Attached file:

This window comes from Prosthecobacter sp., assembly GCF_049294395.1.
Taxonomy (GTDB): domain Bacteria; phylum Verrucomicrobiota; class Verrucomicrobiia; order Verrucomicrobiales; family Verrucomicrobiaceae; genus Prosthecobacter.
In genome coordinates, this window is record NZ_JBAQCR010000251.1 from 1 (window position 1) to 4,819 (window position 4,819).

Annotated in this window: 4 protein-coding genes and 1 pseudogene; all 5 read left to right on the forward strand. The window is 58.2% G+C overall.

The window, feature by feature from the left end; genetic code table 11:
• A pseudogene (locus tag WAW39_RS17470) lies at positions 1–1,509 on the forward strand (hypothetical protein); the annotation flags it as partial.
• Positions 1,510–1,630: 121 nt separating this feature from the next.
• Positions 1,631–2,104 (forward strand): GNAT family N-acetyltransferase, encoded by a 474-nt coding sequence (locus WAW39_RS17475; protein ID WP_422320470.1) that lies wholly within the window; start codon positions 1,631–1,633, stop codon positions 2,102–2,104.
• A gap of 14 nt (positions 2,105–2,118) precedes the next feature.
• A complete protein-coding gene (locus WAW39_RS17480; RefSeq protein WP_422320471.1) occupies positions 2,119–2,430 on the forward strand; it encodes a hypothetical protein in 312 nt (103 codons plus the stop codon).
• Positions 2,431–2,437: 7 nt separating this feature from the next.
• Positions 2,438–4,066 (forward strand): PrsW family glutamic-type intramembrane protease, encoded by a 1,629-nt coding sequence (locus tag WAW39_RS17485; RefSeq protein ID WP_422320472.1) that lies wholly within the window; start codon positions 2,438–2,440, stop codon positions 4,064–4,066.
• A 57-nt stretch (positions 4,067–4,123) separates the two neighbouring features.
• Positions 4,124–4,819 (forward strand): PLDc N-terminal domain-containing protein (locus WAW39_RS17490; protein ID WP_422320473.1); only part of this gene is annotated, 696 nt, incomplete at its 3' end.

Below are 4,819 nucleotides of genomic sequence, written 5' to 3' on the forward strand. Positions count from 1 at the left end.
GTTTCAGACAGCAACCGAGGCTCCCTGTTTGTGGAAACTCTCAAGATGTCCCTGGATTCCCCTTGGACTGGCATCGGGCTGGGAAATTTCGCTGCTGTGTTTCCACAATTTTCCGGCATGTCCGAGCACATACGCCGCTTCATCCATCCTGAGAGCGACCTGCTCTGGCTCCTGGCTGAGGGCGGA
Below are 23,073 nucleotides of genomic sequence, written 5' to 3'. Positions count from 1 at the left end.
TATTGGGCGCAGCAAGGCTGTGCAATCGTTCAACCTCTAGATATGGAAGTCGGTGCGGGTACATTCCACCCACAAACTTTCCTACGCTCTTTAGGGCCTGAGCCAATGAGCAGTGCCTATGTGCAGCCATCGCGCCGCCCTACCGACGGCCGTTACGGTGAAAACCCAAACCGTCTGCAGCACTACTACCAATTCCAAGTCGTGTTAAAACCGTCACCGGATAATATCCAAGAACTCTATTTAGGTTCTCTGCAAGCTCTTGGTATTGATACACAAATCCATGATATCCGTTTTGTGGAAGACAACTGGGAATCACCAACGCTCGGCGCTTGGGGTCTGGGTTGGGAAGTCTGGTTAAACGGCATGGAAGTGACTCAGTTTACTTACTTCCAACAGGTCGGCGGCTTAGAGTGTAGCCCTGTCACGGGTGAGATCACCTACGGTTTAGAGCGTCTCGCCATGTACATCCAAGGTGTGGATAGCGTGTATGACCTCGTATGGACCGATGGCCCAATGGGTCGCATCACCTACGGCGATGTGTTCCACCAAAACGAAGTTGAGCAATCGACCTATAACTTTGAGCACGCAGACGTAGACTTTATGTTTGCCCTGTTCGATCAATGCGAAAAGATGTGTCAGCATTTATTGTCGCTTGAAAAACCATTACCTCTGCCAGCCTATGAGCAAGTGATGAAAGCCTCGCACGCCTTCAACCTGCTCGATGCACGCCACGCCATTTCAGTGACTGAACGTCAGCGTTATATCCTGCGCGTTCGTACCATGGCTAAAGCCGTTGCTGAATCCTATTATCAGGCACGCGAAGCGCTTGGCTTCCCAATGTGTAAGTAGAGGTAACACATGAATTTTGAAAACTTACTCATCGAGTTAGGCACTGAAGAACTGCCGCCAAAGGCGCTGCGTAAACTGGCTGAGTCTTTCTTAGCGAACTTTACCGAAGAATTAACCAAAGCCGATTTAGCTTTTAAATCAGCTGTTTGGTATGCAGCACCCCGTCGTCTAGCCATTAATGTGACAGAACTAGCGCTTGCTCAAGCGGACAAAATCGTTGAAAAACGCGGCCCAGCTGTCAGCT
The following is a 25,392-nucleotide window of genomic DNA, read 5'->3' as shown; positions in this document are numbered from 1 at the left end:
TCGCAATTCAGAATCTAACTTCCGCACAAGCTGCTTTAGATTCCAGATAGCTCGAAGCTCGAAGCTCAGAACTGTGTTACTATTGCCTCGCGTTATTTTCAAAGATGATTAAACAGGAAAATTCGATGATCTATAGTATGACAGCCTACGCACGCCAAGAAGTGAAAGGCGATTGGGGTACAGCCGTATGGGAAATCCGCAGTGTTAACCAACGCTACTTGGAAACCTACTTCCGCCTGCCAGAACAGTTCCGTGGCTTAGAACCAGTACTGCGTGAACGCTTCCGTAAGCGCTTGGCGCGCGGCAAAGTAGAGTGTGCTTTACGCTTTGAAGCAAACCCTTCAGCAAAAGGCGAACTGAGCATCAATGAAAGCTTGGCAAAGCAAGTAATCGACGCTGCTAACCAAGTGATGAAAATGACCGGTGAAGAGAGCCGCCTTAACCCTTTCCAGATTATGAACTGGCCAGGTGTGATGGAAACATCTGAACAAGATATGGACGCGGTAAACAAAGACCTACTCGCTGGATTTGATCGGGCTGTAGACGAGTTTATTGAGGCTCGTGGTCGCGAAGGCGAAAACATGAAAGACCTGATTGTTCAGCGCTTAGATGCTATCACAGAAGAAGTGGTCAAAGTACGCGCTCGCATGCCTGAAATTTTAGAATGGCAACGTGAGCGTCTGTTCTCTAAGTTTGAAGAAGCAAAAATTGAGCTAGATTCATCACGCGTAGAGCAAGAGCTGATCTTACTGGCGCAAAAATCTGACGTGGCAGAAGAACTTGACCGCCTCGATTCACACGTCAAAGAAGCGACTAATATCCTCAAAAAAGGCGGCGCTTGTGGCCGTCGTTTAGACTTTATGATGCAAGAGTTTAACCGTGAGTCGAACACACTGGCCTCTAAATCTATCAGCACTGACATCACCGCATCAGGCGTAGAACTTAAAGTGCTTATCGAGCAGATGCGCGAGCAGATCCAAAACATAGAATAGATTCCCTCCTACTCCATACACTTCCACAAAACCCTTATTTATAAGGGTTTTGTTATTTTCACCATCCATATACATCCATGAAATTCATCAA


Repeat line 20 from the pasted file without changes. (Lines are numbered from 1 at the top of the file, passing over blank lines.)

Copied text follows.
TCGCAATTCAGAATCTAACTTCCGCACAAGCTGCTTTAGATTCCAGATAGCTCGAAGCTCGAAGCTCAGAACTGTGTTACTATTGCCTCGCGTTATTTTCAAAGATGATTAAACAGGAAAATTCGATGATCTATAGTATGACAGCCTACGCACGCCAAGAAGTGAAAGGCGATTGGGGTACAGCCGTATGGGAAATCCGCAGTGTTAACCAACGCTACTTGGAAACCTACTTCCGCCTGCCAGAACAGTTCCGTGGCTTAGAACCAGTACTGCGTGAACGCTTCCGTAAGCGCTTGGCGCGCGGCAAAGTAGAGTGTGCTTTACGCTTTGAAGCAAACCCTTCAGCAAAAGGCGAACTGAGCATCAATGAAAGCTTGGCAAAGCAAGTAATCGACGCTGCTAACCAAGTGATGAAAATGACCGGTGAAGAGAGCCGCCTTAACCCTTTCCAGATTATGAACTGGCCAGGTGTGATGGAAACATCTGAACAAGATATGGACGCGGTAAACAAAGACCTACTCGCTGGATTTGATCGGGCTGTAGACGAGTTTATTGAGGCTCGTGGTCGCGAAGGCGAAAACATGAAAGACCTGATTGTTCAGCGCTTAGATGCTATCACAGAAGAAGTGGTCAAAGTACGCGCTCGCATGCCTGAAATTTTAGAATGGCAACGTGAGCGTCTGTTCTCTAAGTTTGAAGAAGCAAAAATTGAGCTAGATTCATCACGCGTAGAGCAAGAGCTGATCTTACTGGCGCAAAAATCTGACGTGGCAGAAGAACTTGACCGCCTCGATTCACACGTCAAAGAAGCGACTAATATCCTCAAAAAAGGCGGCGCTTGTGGCCGTCGTTTAGACTTTATGATGCAAGAGTTTAACCGTGAGTCGAACACACTGGCCTCTAAATCTATCAGCACTGACATCACCGCATCAGGCGTAGAACTTAAAGTGCTTATCGAGCAGATGCGCGAGCAGATCCAAAACATAGAATAGATTCCCTCCTACTCCATACACTTCCACAAAACCCTTATTTATAAGGGTTTTGTTATTTTCACCATCCATATACATCCATGAAATTCATCAA